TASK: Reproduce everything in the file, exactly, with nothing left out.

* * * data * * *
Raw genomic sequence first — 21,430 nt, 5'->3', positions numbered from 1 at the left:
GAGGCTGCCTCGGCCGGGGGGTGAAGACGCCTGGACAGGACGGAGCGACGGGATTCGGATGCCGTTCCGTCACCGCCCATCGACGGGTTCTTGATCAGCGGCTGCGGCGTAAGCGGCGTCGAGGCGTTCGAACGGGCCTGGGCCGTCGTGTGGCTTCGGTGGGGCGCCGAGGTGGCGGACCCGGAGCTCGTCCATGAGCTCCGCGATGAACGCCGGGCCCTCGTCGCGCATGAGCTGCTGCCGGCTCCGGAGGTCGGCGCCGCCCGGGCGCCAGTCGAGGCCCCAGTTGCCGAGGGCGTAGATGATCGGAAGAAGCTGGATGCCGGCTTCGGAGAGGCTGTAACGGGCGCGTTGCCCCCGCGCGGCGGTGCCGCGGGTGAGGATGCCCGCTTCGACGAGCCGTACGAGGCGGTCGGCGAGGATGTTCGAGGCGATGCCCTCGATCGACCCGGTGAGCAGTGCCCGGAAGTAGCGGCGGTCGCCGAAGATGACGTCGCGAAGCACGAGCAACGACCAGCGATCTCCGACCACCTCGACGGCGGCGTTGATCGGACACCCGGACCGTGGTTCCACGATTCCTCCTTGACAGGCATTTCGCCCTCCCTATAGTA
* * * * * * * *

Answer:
Raw genomic sequence first — 21,430 nt, 5'->3', positions numbered from 1 at the left:
GAGGCTGCCTCGGCCGGGGGGTGAAGACGCCTGGACAGGACGGAGCGACGGGATTCGGATGCCGTTCCGTCACCGCCCATCGACGGGTTCTTGATCAGCGGCTGCGGCGTAAGCGGCGTCGAGGCGTTCGAACGGGCCTGGGCCGTCGTGTGGCTTCGGTGGGGCGCCGAGGTGGCGGACCCGGAGCTCGTCCATGAGCTCCGCGATGAACGCCGGGCCCTCGTCGCGCATGAGCTGCTGCCGGCTCCGGAGGTCGGCGCCGCCCGGGCGCCAGTCGAGGCCCCAGTTGCCGAGGGCGTAGATGATCGGAAGAAGCTGGATGCCGGCTTCGGAGAGGCTGTAACGGGCGCGTTGCCCCCGCGCGGCGGTGCCGCGGGTGAGGATGCCCGCTTCGACGAGCCGTACGAGGCGGTCGGCGAGGATGTTCGAGGCGATGCCCTCGATCGACCCGGTGAGCAGTGCCCGGAAGTAGCGGCGGTCGCCGAAGATGACGTCGCGAAGCACGAGCAACGACCAGCGATCTCCGACCACCTCGACGGCGGCGTTGATCGGACACCCGGACCGTGGTTCCACGATTCCTCCTTGACAGGCATTTCGCCCTCCCTATAGTA